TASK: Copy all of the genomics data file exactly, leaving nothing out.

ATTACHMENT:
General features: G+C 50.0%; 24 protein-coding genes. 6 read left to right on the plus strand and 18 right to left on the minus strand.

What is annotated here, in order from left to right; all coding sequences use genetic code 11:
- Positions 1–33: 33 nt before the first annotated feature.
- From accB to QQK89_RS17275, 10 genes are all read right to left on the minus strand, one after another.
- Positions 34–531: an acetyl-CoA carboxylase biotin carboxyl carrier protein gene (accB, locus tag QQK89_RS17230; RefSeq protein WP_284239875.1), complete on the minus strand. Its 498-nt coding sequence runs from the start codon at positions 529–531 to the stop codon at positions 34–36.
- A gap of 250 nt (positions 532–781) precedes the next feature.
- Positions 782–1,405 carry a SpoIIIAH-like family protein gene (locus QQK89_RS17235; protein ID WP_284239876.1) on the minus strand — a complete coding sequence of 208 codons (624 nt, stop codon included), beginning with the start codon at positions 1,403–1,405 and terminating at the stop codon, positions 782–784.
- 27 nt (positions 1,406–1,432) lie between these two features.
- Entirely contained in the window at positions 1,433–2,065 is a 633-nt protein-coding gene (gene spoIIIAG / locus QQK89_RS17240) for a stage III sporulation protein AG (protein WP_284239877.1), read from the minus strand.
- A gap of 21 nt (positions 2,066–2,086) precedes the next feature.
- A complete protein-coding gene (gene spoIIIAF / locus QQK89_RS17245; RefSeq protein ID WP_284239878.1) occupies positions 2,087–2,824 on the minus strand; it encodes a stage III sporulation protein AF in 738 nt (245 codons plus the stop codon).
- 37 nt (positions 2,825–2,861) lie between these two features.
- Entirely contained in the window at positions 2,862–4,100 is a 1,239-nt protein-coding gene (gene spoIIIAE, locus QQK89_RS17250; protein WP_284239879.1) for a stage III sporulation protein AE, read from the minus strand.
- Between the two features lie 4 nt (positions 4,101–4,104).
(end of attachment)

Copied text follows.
General features: G+C 50.0%; 24 protein-coding genes. 6 read left to right on the plus strand and 18 right to left on the minus strand.

What is annotated here, in order from left to right; all coding sequences use genetic code 11:
- Positions 1–33: 33 nt before the first annotated feature.
- From accB to QQK89_RS17275, 10 genes are all read right to left on the minus strand, one after another.
- Positions 34–531: an acetyl-CoA carboxylase biotin carboxyl carrier protein gene (accB, locus tag QQK89_RS17230; RefSeq protein WP_284239875.1), complete on the minus strand. Its 498-nt coding sequence runs from the start codon at positions 529–531 to the stop codon at positions 34–36.
- A gap of 250 nt (positions 532–781) precedes the next feature.
- Positions 782–1,405 carry a SpoIIIAH-like family protein gene (locus QQK89_RS17235; protein ID WP_284239876.1) on the minus strand — a complete coding sequence of 208 codons (624 nt, stop codon included), beginning with the start codon at positions 1,403–1,405 and terminating at the stop codon, positions 782–784.
- 27 nt (positions 1,406–1,432) lie between these two features.
- Entirely contained in the window at positions 1,433–2,065 is a 633-nt protein-coding gene (gene spoIIIAG / locus QQK89_RS17240) for a stage III sporulation protein AG (protein WP_284239877.1), read from the minus strand.
- A gap of 21 nt (positions 2,066–2,086) precedes the next feature.
- A complete protein-coding gene (gene spoIIIAF / locus QQK89_RS17245; RefSeq protein ID WP_284239878.1) occupies positions 2,087–2,824 on the minus strand; it encodes a stage III sporulation protein AF in 738 nt (245 codons plus the stop codon).
- 37 nt (positions 2,825–2,861) lie between these two features.
- Entirely contained in the window at positions 2,862–4,100 is a 1,239-nt protein-coding gene (gene spoIIIAE, locus QQK89_RS17250; protein WP_284239879.1) for a stage III sporulation protein AE, read from the minus strand.
- Between the two features lie 4 nt (positions 4,101–4,104).